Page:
Whaddya know, it’s here again.
Tomorrow is my favorite day of the year.
OK, maybe it's a few pegs behind my wife and son’s birthdays, our wedding anniversary and Christmas -- but it's still pretty darn big.
A date, over the course of seven years back in the 1980s, that changed my life.
First, it was in 1981. Tommy Hearns. Ray Leonard. The "Showdown" at 147 pounds. Any fight fan in my age group remembers it like it was yesterday. And as I glance at the calendar and realize it's now been 39 years (as of tomorrow, that is) since it happened ... I'm amazed.
It was that fight more than any other that got me revved-up. I was a gigantic Tommy fan. I was sure he'd win. I couldn't wait until the next day, when I'd go to Edward Town Junior High School and lord it over all the silly "Sugar Ray" fans while collecting on a bevy of lunch money bets.
A quarter here. Fifty cents there. Enough profits to keep the Pac Man machine going for hours complete with a belly full of ice cream sandwiches.
Yes, indeed ... those were the days.
Suffice to say, it didn't go how I wanted. Tommy is ahead, then in trouble, then ahead again, then stopped in what's still as dramatic a late rally as you'll ever see, featuring as compelling a message from trainer to fighter as has ever been delivered in any corner.
"You're blowin' it now, son. You're blowin' it."
Thinking about it gives me goose bumps even now in 2020.
Thank you, Angelo Dundee.
But it wasn't over for me when Sept. 17 came. Not by a long shot.
Instead, a few weeks later, as part of the seventh-grade English class that occupied seventh period every day, our teacher -- Thomas J. Rycombel -- gave us an assignment. Take one of the pre-determined titles that he'd scribbled on the board and write something. Short story. Poem. Fictional tale. Whatever.
I chose a news story. And armed with his title -- "It Happened That Day" -- I was off.
Six pages later, Mr. Rycombel had as thorough a wrap-up of the Leonard-Hearns fight as was possible from a 12-year-old pre-Internet kid whose fight-bereft hometown -- Niagara Falls, N.Y. -- was every bit of 2,290 miles away from the Caesars Palace parking lot where the action actually took place.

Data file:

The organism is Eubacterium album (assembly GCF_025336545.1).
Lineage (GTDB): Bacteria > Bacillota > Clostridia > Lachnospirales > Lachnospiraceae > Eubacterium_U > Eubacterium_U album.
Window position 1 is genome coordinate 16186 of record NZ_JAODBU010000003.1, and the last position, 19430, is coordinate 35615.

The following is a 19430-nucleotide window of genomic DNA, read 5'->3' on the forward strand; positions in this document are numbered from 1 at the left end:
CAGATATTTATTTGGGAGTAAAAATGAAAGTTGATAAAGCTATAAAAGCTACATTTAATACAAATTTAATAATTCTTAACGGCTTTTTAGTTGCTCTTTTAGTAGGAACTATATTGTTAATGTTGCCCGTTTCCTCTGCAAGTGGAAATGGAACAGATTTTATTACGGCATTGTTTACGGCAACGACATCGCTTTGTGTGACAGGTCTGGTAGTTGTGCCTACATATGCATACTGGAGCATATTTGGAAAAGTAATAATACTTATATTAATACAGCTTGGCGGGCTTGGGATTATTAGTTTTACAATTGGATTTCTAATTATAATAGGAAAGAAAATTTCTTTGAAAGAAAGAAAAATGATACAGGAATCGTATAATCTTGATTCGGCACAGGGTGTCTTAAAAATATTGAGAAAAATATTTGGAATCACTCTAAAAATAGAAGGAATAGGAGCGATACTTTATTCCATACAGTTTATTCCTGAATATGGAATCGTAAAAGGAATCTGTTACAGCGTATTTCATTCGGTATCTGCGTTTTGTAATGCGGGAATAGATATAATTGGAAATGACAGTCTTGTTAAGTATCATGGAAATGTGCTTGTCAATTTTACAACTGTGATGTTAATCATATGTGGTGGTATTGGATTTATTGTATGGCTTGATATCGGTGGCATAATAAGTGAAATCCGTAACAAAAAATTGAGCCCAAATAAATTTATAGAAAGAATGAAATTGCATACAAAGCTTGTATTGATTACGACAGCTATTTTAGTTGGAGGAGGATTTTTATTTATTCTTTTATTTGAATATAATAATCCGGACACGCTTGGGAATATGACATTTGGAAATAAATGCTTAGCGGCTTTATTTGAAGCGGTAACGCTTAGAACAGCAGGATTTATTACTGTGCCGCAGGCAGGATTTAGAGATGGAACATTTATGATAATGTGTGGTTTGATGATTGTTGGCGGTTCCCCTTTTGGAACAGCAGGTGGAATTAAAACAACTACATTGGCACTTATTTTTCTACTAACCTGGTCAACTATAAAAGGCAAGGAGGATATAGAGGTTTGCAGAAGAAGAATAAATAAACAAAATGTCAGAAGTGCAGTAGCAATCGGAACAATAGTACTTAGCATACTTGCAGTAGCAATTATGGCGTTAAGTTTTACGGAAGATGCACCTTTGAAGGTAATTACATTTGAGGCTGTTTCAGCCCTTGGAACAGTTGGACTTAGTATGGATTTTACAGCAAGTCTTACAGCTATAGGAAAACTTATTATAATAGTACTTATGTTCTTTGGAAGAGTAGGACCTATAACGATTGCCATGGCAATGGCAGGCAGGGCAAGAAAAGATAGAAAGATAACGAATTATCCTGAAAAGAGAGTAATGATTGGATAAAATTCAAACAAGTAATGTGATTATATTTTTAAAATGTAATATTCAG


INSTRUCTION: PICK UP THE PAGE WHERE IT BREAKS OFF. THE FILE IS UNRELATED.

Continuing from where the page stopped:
And a day or two later, when I picked up the graded paper, saw the A-plus and the accompanying note -- "You ought to do this as a career, buddy" -- I was hooked.
Even at 12, there was nothing else for me.
Seems only fitting that exactly seven years later (Sept. 16, 1988) I walked up the stairs at the Niagara Gazette for my first day as a part-timer with my hometown paper, surrounded by the guys -- known to me but unknown to them – who had taught me to read with years of box scores, columns and game stories about the New York-Penn League, Metro Atlantic Athletic Conference and Porter Cup.
They were Bill McGrath, Bill Wolcott and Tom McDonough. My small-town journalism heroes.
I remember them all as if it were yesterday, too.
And when I clicked "RETURN" on my first story -- the nightly recap of that year's Lake Ontario Fishing Derby -- I got the rush of adrenaline I still get today, each and every time I send one off to the editors and later to the dozens, hundreds or thousands who take the time to read.
To say I've been lucky since those nights would be an understatement.
I've covered multiple fights in Las Vegas, New York, Atlantic City and two foreign countries. I interviewed both Leonard and Dundee for stories. I was ringside for Hearns' last fighting appearance in downtown Detroit in 2005. And I've been recognized for my work by an association that I'd dreamed of joining long before I ever did.
It's been a great ride. And I've got Sept. 16, 1981 to thank for all of it.
Because for me anyway, "It happened that day."
Belated happy anniversary, guys.
And thanks again, Mr. Rycombel. I owe you one.
P.S. – I don’t care what anyone says (and that means Tom Kaczmarek, Dalby Shirley… anyone), Tommy whipped his ass in the second fight. Two knockdowns and several other instances where Ray was hurt, including the start of the 12th round before Hearns himself was rocked, but never knocked down.
At worst, it’s 114-112 for the Hitman.
Leonard himself admitted Tommy deserved the nod, but the two judges who officially deprived Hearns of a career-defining win committed the most gut-wrenching scorecard crime I’ve ever seen.
And if you want to see a grown man cry – even now, at 51 years old – go ahead and watch it with me.
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This week’s title-fight schedule:
No title fights scheduled.
Last week's picks: 1-0 (WIN: Herring)
2020 picks record: 18-3 (85.7 percent)
Overall picks record: 1,135-368 (75.5 percent)
NOTE: Fights previewed are only those involving a sanctioning body's full-fledged title-holder – no interim, diamond, silver, etc. Fights for WBA "world championships" are only included if no "super champion" exists in the weight class.
Lyle Fitzsimmons has covered professional boxing since 1995 and written a weekly column for Boxing Scene since 2008. He is a full voting member of the Boxing Writers Association of America. Reach him at email@example.com or follow him on Twitter – @fitzbitz.